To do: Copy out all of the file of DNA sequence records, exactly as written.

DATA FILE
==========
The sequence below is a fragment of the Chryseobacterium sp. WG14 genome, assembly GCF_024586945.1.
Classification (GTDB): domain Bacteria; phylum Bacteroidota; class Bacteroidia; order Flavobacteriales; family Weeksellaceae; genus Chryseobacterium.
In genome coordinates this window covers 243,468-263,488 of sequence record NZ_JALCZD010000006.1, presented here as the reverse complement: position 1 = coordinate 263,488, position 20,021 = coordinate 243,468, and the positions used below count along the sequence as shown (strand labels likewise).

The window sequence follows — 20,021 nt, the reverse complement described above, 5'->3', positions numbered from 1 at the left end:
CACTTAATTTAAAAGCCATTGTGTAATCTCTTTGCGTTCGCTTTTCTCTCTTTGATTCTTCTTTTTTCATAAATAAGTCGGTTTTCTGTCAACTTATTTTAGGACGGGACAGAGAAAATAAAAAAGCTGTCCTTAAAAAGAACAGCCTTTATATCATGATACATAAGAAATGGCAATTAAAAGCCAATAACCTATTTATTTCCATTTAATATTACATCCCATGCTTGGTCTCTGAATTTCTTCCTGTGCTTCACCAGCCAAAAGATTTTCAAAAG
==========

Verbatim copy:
The sequence below is a fragment of the Chryseobacterium sp. WG14 genome, assembly GCF_024586945.1.
Classification (GTDB): domain Bacteria; phylum Bacteroidota; class Bacteroidia; order Flavobacteriales; family Weeksellaceae; genus Chryseobacterium.
In genome coordinates this window covers 243,468-263,488 of sequence record NZ_JALCZD010000006.1, presented here as the reverse complement: position 1 = coordinate 263,488, position 20,021 = coordinate 243,468, and the positions used below count along the sequence as shown (strand labels likewise).

The window sequence follows — 20,021 nt, the reverse complement described above, 5'->3', positions numbered from 1 at the left end:
CACTTAATTTAAAAGCCATTGTGTAATCTCTTTGCGTTCGCTTTTCTCTCTTTGATTCTTCTTTTTTCATAAATAAGTCGGTTTTCTGTCAACTTATTTTAGGACGGGACAGAGAAAATAAAAAAGCTGTCCTTAAAAAGAACAGCCTTTATATCATGATACATAAGAAATGGCAATTAAAAGCCAATAACCTATTTATTTCCATTTAATATTACATCCCATGCTTGGTCTCTGAATTTCTTCCTGTGCTTCACCAGCCAAAAGATTTTCAAAAG